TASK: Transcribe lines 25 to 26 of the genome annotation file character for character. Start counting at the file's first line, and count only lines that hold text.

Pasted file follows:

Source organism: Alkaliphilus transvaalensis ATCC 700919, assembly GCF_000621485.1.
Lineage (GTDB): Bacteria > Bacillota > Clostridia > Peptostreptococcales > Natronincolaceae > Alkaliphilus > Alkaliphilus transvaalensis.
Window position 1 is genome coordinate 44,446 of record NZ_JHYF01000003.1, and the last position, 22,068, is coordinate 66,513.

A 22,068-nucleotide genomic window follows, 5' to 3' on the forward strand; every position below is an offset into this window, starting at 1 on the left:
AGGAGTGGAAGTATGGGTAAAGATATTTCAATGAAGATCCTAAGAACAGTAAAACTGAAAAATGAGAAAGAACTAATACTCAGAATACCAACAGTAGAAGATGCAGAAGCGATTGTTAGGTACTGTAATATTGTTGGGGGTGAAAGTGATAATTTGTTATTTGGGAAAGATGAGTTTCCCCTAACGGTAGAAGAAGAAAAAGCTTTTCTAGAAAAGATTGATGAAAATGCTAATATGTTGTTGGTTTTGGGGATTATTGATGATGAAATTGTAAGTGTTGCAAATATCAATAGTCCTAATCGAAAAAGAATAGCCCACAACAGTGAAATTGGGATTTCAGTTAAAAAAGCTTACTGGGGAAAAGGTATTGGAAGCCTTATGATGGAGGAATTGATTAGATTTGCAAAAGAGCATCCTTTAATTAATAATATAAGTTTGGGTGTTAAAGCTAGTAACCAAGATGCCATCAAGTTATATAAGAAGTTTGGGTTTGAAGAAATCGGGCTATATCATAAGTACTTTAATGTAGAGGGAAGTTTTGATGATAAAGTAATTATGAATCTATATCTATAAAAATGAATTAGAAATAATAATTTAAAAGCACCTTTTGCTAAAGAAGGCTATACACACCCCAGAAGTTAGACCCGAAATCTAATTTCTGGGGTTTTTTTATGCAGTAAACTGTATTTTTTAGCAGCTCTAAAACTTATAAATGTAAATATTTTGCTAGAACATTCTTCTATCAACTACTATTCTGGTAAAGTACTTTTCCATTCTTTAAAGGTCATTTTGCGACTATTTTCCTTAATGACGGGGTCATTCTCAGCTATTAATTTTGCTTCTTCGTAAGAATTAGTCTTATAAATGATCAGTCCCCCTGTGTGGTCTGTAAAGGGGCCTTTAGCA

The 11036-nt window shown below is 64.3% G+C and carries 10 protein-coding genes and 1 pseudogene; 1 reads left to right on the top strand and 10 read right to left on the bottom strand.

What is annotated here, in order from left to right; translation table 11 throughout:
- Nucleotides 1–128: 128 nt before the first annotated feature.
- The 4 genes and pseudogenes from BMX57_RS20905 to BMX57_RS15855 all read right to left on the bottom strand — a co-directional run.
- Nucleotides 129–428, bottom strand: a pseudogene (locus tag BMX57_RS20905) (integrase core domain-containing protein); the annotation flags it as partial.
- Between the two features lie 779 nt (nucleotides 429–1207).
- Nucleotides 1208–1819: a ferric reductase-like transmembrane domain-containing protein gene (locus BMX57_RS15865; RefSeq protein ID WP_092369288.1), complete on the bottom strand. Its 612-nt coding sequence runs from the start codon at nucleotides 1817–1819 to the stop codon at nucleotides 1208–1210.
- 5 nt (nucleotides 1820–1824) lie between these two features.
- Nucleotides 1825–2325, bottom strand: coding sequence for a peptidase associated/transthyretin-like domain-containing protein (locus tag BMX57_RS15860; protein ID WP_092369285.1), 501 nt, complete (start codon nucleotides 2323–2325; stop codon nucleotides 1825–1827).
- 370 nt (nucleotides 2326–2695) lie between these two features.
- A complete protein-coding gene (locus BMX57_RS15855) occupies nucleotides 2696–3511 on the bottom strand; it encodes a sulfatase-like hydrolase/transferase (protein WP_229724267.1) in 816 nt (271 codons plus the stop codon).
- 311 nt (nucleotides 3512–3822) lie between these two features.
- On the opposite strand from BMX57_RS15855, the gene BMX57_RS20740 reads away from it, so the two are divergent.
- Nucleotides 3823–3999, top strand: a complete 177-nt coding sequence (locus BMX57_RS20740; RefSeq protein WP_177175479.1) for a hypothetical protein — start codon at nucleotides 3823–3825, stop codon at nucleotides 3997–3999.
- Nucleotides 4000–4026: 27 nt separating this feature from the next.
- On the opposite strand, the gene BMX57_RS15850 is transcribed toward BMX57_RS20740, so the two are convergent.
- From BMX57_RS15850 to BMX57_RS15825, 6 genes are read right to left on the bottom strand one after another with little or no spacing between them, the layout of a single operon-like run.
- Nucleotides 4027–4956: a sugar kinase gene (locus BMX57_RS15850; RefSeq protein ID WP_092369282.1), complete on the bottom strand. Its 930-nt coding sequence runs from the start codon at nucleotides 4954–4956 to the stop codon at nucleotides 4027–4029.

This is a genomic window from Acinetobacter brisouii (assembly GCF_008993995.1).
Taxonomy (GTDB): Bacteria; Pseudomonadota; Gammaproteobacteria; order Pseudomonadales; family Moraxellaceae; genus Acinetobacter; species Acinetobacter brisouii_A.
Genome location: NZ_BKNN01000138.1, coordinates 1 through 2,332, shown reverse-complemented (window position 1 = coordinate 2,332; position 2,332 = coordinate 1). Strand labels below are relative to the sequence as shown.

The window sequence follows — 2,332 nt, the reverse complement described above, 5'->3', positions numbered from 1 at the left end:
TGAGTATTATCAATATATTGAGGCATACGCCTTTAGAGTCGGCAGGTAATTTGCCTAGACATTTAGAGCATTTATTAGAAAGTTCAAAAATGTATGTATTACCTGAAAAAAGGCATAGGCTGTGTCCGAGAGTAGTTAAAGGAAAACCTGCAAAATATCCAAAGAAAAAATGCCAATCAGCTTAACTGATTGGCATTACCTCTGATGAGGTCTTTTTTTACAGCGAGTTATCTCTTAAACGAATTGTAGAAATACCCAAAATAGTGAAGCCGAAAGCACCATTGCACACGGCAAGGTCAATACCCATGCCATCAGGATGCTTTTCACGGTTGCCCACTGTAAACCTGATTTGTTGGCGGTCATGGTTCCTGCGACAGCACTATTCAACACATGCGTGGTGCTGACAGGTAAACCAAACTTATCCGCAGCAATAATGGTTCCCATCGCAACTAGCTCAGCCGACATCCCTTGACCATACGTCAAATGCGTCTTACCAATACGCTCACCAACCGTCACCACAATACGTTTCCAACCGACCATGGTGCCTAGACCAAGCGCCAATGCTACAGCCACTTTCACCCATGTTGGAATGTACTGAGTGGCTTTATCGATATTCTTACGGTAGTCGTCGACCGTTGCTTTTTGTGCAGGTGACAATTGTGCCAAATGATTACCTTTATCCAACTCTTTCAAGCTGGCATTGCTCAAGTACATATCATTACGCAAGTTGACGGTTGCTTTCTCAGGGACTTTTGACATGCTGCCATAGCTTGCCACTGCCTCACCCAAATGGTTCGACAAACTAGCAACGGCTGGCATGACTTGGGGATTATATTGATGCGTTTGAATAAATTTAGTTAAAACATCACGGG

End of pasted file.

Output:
Taxonomy (GTDB): Bacteria; Pseudomonadota; Gammaproteobacteria; order Pseudomonadales; family Moraxellaceae; genus Acinetobacter; species Acinetobacter brisouii_A.
Genome location: NZ_BKNN01000138.1, coordinates 1 through 2,332, shown reverse-complemented (window position 1 = coordinate 2,332; position 2,332 = coordinate 1). Strand labels below are relative to the sequence as shown.